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Statue of the Apis Bull

Place of production Memphis (?), Egypt
Date 7th and 6th centuries B.C.
Object type sculpture
Medium, technique Bronze; hollow cast with wax process

14.3 x 13.5 cm

Inventory number 51.2314
Collection Egyptian Art
On view Museum of Fine Arts, Basement Floor, Ancient Egypt, Temples and gods

Apis, “the king of all sacred animals” in Egypt was depicted in this votive bronze statue originating presumably from Saqqara (the necropolis of the city of Memphis), from the period of the Twenty-sixth (Saite) Dynasty. Thanks to the numerous positive characteristics attributed to bulls (procreative power, unfettered life energy) the Apis bull and its cult became part of the rituals connected to Egyptian kingship as early as the beginnings of the country’s written history. On a theological level, the Apis bull was associated with Ptah in Memphis, the most ancient capital of Egypt. In the Late Period, votive bronze statues were produced and erected en masse to pay tribute to the Apis bull, which was considered the living image and earthly manifestation of Ptah. Among them, the proportionately represented and masterly executed Budapest piece is one of the highest quality pieces.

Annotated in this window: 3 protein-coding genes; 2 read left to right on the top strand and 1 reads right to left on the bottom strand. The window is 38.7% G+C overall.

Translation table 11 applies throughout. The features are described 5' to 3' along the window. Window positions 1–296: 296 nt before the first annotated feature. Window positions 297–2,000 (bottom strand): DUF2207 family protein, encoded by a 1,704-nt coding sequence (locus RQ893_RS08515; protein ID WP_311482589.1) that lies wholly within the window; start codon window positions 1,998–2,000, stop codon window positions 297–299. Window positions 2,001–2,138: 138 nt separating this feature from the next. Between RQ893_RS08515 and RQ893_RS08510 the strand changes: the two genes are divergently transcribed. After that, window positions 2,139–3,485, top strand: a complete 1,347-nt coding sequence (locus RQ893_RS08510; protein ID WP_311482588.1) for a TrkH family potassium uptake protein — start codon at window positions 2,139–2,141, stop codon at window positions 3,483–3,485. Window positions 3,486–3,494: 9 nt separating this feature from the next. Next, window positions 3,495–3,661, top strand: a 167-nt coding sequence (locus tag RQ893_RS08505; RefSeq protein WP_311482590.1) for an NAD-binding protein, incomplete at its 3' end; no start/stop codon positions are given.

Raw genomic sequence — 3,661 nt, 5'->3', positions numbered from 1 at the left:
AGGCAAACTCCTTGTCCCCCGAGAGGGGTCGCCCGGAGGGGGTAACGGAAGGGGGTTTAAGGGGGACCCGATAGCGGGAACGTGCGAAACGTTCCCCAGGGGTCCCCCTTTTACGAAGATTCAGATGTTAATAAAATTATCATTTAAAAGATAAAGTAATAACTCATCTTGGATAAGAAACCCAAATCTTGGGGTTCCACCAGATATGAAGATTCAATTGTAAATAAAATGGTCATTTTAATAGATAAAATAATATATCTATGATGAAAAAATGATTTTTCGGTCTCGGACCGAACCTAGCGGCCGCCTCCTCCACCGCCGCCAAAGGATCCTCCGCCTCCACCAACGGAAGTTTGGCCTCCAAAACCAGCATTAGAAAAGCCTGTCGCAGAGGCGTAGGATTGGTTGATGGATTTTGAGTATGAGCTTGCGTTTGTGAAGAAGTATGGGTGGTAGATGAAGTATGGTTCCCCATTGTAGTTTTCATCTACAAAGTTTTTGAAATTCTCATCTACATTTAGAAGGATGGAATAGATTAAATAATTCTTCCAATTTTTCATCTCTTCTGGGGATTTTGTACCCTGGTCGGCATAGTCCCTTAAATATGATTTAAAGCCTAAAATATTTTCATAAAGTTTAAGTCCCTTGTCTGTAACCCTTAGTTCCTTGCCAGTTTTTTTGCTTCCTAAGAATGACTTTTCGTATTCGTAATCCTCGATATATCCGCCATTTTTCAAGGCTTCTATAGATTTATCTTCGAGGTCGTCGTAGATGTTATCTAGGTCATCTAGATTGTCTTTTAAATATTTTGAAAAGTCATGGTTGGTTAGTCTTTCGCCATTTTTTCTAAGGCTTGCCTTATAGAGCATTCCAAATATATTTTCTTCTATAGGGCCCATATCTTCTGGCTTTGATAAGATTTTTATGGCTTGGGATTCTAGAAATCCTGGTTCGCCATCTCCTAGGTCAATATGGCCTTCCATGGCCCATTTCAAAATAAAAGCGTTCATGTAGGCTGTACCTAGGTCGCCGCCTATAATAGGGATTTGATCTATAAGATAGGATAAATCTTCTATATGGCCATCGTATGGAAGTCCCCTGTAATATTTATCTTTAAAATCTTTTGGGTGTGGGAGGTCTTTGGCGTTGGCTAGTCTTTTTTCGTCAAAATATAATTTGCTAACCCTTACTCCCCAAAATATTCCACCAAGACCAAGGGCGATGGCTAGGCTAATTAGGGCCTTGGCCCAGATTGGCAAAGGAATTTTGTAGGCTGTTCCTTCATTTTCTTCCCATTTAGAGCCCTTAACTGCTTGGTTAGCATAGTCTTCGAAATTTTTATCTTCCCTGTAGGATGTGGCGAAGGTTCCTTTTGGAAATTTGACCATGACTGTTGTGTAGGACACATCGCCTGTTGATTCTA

The votive statuette shows the usual depiction of the bull striding forward with its front left leg. It wears a sun-disc with a uraeus-serpent between its horns, while the body is incised with various decorations and symbols of the cosmic significance of the Apis bull. The (white) triangle engraved into its forehead was one of the distinctive body marks based on which the priests were able to recognize the new incarnation after the bull kept in the temple district died. The winged scarab at the front part of the bull’s back and the figure of the vulture-shaped sky goddess engraved further down refer to the cosmic functions of the Apis. Presumably, like the votive objects of other animal cults found in the animal burial grounds in Saqqara, the Apis bronzes were offered at particular festival events, mainly during the festivals of Osiris as well as the New Year celebration and the festive events aimed at the continuation and renewal of the state.

This record is subject to revision due to ongoing research.

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